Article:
display | more...

And therefore as a stranger give it welcome.
There are more things in heaven and earth, Horatio,
Than are dreamt of in your philosophy.

--Hamlet, Act 1, Scene 5

Defeat is something we interpret from the results of our actions. The same is true of victory. It all lies in the interpretation and whether or not we are willing to see more than what appears most obvious. There is a calculation of what result we desire from our actions that is rated against the actual result of those actions and that is the most obvious interpretation. Most people go through life making such calculations and in a sense keeping score of their life in this way. Disappointment results from defeat and depression is often the result of compiling defeats, which then results in stacking the deck against ourselves. Too many tallies in the defeat column causes us to anticipate and interpret defeat more readily. We become clouded to the potential for a bigger picture when our interpretation of the outcomes from our actions becomes inclined to see defeat as the result of anything aside from a very narrow definition of victory.

What doesn't happen allows something else to happen. What does happen leads to something else happening. One event leads to another and often defeat on one front is necessary to allow victory on another. The concept is most simply stated in the often repeated mantra of "everything happens for a reason." More often, everything doesn't happen for a reason because by not happening it opens another door. When one door closes a window is broken.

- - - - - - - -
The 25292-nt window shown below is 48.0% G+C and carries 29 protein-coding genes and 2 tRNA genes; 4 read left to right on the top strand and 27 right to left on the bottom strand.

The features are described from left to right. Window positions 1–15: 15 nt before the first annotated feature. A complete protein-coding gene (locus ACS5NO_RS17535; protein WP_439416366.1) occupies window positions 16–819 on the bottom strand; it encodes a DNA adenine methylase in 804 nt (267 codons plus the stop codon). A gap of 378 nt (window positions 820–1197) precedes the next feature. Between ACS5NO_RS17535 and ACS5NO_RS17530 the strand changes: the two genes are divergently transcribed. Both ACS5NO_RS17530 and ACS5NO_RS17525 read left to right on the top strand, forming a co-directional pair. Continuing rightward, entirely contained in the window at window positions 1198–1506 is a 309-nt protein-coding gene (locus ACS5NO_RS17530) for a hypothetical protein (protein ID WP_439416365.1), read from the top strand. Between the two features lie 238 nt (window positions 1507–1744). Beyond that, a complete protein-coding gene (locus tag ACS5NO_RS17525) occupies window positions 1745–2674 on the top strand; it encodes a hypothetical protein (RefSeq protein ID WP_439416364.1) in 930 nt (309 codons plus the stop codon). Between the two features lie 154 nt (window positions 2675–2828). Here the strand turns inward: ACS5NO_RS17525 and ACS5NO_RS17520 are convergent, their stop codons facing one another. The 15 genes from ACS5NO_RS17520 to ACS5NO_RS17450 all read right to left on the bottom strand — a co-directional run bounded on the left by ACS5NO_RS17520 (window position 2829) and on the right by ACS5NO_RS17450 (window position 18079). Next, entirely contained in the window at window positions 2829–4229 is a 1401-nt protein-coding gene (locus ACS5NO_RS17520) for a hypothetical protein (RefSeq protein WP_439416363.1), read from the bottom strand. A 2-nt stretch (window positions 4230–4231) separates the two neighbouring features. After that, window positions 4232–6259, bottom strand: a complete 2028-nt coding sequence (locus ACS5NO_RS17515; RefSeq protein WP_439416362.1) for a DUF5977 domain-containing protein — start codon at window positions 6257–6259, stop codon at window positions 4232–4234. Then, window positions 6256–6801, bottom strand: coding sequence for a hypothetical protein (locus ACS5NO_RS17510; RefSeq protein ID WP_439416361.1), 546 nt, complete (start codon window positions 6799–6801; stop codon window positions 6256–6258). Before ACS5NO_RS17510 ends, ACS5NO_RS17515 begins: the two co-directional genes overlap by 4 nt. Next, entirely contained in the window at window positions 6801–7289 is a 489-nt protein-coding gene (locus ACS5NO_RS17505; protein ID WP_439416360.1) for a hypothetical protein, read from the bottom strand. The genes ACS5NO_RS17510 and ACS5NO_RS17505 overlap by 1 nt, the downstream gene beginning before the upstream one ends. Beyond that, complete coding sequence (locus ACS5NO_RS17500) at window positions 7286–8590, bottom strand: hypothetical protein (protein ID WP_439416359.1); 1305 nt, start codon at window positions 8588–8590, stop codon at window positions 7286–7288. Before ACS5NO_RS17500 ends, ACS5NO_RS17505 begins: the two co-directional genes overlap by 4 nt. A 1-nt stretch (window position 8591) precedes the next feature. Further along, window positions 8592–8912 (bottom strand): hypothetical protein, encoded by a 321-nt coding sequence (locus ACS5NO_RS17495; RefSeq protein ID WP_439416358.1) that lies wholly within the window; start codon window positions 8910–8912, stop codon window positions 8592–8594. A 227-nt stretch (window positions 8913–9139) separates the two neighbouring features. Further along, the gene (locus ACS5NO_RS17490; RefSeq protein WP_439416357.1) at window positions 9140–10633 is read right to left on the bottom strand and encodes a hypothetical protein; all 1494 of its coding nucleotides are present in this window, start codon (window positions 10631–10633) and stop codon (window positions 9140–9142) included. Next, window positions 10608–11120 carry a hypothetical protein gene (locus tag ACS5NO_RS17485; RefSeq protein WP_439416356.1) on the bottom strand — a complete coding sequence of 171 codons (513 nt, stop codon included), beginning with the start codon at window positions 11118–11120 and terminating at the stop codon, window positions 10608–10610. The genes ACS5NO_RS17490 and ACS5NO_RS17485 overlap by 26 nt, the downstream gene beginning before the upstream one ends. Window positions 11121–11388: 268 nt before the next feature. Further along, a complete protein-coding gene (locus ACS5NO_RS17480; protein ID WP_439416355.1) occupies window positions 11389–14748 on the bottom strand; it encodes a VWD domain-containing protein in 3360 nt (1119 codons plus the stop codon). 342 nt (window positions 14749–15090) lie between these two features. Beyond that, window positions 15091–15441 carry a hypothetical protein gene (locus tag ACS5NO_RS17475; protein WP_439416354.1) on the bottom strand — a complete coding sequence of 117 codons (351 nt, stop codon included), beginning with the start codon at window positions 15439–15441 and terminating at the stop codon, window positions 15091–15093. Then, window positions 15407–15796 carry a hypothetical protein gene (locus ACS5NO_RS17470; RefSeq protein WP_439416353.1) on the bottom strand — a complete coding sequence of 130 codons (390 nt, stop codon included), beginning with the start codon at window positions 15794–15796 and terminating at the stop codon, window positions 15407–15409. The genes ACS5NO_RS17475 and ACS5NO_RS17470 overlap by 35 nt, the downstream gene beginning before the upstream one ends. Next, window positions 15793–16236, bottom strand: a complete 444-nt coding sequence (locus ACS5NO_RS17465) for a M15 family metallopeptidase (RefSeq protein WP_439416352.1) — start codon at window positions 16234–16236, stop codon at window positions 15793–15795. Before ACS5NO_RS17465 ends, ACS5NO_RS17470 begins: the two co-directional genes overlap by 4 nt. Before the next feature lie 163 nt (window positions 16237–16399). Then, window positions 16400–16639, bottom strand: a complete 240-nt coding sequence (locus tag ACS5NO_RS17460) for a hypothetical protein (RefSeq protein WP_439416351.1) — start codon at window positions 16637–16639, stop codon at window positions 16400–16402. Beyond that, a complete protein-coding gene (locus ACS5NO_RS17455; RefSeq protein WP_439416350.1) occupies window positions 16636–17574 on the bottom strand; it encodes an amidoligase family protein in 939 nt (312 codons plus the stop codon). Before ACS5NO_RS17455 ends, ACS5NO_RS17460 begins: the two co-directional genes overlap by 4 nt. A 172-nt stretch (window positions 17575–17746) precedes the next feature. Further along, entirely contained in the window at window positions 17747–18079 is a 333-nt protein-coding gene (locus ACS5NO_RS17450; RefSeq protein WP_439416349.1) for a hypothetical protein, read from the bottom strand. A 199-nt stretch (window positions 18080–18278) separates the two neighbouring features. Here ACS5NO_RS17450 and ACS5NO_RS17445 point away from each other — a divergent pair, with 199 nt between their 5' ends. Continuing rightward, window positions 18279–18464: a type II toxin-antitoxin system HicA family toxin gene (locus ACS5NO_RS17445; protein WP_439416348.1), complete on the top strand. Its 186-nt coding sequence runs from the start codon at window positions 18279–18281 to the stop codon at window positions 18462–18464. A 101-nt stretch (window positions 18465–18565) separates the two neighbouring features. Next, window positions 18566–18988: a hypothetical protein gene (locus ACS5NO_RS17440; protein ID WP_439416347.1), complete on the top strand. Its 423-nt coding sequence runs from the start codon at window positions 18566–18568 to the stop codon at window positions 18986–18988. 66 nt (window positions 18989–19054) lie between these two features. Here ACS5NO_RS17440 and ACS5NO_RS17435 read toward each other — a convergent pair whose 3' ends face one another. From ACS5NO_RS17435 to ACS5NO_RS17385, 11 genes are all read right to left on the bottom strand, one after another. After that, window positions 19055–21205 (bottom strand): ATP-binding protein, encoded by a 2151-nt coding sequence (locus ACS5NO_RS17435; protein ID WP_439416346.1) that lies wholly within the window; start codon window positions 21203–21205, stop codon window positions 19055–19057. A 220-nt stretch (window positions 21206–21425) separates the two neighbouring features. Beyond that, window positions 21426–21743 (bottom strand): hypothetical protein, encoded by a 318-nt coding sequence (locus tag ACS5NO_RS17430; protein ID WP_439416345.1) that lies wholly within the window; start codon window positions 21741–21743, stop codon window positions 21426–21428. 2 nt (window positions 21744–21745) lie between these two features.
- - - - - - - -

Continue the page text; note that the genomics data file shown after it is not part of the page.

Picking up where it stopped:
You'll have to break the glass to go through that window. Victory often comes with a price. It comes with the price of the accumulated losses that take you to the field of battle where that victory becomes possible. It also comes with a price tag, one that says we must use our accumulated knowledge and experience, which cannot be gained without accumulating losses, but also that we must take great risks to attain victory. The truly meaningful victories do not come without these price tags. Risk, accumulated experience and knowledge are the assets we have to spend in the game of life.

We have a habit of putting labels on things and on people. Maybe it is more of a need at times, but more often than not it is done out of habit. We need definitions to sidestep confusion. I've been married for more than a decade, but I'm not really married. My marriage is something that is almost impossible to define by the definitions most people have. Some people will say to me, "If you aren't with your wife any longer you should get divorced." Neither my wife or I has ever seen any reason to get divorced. We're the best of friends and have no desire to get married to someone else. And we'd rather spend the money it would require to file for divorce on other things, like food and rent. We live in different states, more as a result of our jobs than anything else, but we're not estranged because we talk all the time. We understand each other and can often be called on to translate the other's words and actions for other people. Both of us take great risks in life and sometimes we stumble. We're there for each other when we fall because we're the only two that can truly empathize with the nature of those falls because we are very similiar in many ways. We just can't stand living together and we've never really been "in love." What we misinterpreted as being in love was actually the miraculous discovery of kindred spirits in a world where neither of us thought we really had any such kindred spirits.

My wife is my grounding wire, she provides something that I struggle to be without. It has been said by many that my function is to drift through the lives of many people and in a short time give them something they would otherwise never have. Once that is given I must leave or it becomes dangerous and explosive.